whenever he could, so when his mother asked him to set the table he did so with
alacrity.)
allay
to soothe, ease (The chairman of the Federal Reserve gave a speech to try to
allay investors’ fears about an economic downturn.)
alleviate
to relieve, make more bearable (This drug will alleviate the symptoms of
the terrible disease, but only for a while.)
allocate
to distribute, set aside (The Mayor allocated 30 percent of the funds for
improving the town’s schools.)
altercation
a dispute, fight (Jason and Lionel blamed one another for the car
accident, leading to an altercation.)
amalgamate
to bring together, unite (Because of his great charisma, the presidential
candidate was able to amalgamate all democrats and republicans under his banner.)
ambivalent
having opposing feelings (My feelings about Calvin are ambivalent
because on one hand he is a loyal friend, but on the other, he is a cruel and vicious
thief.)
ameliorate
to improve (The tense situation was ameliorated when Sam proposed a
solution everyone could agree upon.)
amenable
willing, compliant
amicable
friendly (Claudia and Jimmy got divorced, but amicably and without
hard feelings.)
amorous
showing love, particularly sexual (Whenever Albert saw Mariah wear
her slinky red dress, he began to feel quite amorous.)
analgesic
something that reduces pain (Put this analgesic on the wound so that the
poor man at least feels a little better.)
anathema
a cursed, detested person (I never want to see that murderer. He is an
anathema to me.)
anecdote
a short, humorous account (After dinner, Marlon told an anecdote about
the time he got his nose stuck in a toaster.)
anesthesia
loss of sensation (When the nerves in his spine were damaged, Mr.
Hollins suffered anesthesia in his legs.)
annex
annex 1. (v.) to incorporate territory or space (After defeating them in battle, the
Russians annexed Poland.) 2. (n.) a room attached to a larger room or space (He
likes to do his studying in a little annex attached to the main reading room in the
library.)
anomaly
something that does not fit into the normal order (“That rip in the spacetime
continuum is certainly a spatial anomaly,” said Spock to Captain Kirk.)
anguish
extreme sadness, torment (Angelos suffered terrible anguish when he
learned that Buffy had died while combating a strange mystical force of evil.)
anomaly
something that does not fit into the normal order (“That rip in the spacetime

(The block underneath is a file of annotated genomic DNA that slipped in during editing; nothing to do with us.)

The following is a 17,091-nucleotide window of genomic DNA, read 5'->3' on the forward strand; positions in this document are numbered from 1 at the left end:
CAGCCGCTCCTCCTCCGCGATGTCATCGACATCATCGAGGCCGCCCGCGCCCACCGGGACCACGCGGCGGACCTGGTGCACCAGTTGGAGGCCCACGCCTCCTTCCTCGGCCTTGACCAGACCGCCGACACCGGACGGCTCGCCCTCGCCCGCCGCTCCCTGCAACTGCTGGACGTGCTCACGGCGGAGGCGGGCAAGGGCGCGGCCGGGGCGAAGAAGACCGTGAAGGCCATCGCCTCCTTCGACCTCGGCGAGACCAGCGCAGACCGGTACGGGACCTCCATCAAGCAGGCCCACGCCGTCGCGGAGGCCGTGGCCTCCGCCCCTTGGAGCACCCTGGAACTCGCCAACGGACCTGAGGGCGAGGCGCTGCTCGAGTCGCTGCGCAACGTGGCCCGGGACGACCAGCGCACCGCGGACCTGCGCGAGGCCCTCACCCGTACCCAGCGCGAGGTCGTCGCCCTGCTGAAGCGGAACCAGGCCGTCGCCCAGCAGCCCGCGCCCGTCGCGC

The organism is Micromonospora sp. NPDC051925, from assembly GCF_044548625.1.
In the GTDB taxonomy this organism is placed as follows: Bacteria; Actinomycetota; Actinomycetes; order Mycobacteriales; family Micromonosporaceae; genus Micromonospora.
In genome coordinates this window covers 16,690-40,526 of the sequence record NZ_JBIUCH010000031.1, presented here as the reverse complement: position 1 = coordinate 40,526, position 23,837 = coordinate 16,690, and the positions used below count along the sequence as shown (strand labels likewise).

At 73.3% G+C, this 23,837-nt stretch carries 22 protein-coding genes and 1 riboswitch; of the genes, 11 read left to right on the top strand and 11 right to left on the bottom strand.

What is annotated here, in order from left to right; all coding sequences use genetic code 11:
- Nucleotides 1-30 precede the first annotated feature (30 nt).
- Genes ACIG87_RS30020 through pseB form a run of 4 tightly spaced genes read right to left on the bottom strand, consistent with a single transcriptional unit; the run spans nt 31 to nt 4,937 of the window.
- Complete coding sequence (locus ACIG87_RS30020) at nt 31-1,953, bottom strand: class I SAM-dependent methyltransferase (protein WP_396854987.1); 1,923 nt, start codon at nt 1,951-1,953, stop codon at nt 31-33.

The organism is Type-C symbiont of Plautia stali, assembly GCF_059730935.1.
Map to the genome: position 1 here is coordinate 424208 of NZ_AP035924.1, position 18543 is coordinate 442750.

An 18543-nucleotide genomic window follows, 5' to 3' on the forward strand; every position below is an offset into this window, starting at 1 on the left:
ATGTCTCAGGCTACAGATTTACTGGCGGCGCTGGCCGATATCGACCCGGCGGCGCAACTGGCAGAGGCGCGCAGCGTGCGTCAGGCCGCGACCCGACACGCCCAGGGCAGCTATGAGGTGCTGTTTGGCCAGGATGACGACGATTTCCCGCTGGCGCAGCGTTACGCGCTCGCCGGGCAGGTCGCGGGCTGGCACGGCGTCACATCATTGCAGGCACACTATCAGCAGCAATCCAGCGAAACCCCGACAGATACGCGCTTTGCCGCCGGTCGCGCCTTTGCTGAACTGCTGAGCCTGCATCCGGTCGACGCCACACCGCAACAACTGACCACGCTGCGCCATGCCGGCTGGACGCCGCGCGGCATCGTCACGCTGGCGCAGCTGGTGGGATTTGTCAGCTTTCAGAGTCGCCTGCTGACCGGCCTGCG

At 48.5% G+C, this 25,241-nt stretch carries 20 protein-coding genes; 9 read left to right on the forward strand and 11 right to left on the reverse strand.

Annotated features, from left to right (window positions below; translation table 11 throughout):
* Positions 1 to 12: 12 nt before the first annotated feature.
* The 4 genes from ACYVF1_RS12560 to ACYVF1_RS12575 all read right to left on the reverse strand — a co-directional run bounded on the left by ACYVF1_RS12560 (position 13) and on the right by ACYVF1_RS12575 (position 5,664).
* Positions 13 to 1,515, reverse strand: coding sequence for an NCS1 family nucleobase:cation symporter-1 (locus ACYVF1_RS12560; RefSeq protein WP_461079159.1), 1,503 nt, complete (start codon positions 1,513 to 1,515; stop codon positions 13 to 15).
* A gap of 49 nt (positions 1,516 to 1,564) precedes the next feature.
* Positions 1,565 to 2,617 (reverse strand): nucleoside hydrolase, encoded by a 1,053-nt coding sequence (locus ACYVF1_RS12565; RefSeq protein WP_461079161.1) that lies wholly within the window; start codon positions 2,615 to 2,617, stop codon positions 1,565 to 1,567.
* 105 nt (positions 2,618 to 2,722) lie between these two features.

continuum is certainly a spatial anomaly,” said Spock to Captain Kirk.)
antediluvian
ancient (The antediluvian man still believed that Eisenhower was
president of the United States and that hot dogs cost a nickel.)
antiquated
old, out of date (That antiquated car has none of the features, like
power windows and steering, that make modern cars so great.)
antiseptic
clean, sterile (The antiseptic hospital was very bare, but its cleanliness
helped to keep patients healthy.)
antithesis
the absolute opposite (Your values, which hold war and violence in the
highest esteem, are the antithesis of my pacifist beliefs.)
apocrypha
fictitious, false, wrong (Because I am standing before you, it seems
obvious that the stories circulating about my demise were apocryphal.)
arable
suitable for growing crops (The farmer purchased a plot of arable land on
which he will grow corn and sprouts.)
arbitration
n.) the process or act of resolving a dispute (The employee sought official
arbitration when he could not resolve a disagreement with his supervisor.)
arboreal
of or relating to trees (Leaves, roots, and bark are a few arboreal traits.)
arcane
obscure, secret, known only by a few (The professor is an expert in arcane
Lithuanian literature.)
ardor
extreme vigor, energy, enthusiasm (The soldiers conveyed their ardor with
impassioned battle cries.)
arid
excessively dry (Little other than palm trees and cacti grow successfully in
arid environments.)
ascertain
to perceive, learn (With a bit of research, the student ascertained that
some plants can live for weeks without water.)
anomaly
something that does not fit into the normal order (“That rip in the spacetime
continuum is certainly a spatial anomaly,” said Spock to Captain Kirk.)
anguish
extreme sadness, torment (Angelos suffered terrible anguish when he
learned that Buffy had died while combating a strange mystical force of evil.)
anomaly
something that does not fit into the normal order (“That rip in the spacetime
continuum is certainly a spatial anomaly,” said Spock to Captain Kirk.)
antediluvian
ancient (The antediluvian man still believed that Eisenhower was
president of the United States and that hot dogs cost a nickel.)
antiquated
old, out of date (That antiquated car has none of the features, like
power windows and steering, that make modern cars so great.)
antiseptic
clean, sterile (The antiseptic hospital was very bare, but its cleanliness
helped to keep patients healthy.)
antithesis
the absolute opposite (Your values, which hold war and violence in the
highest esteem, are the antithesis of my pacifist beliefs.)
apocrypha
fictitious, false, wrong (Because I am standing before you, it seems
obvious that the stories circulating about my demise were apocryphal.)
arable
suitable for growing crops (The farmer purchased a plot of arable land on
which he will grow corn and sprouts.)
arbitration
n.) the process or act of resolving a dispute (The employee sought official
arbitration when he could not resolve a disagreement with his supervisor.)
arboreal
of or relating to trees (Leaves, roots, and bark are a few arboreal traits.)
arcane
obscure, secret, known only by a few (The professor is an expert in arcane
Lithuanian literature.)
ardor
extreme vigor, energy, enthusiasm (The soldiers conveyed their ardor with
impassioned battle cries.)
arid
excessively dry (Little other than palm trees and cacti grow successfully in
arid environments.)
ascertain
to perceive, learn (With a bit of research, the student ascertained that
some plants can live for weeks without water.)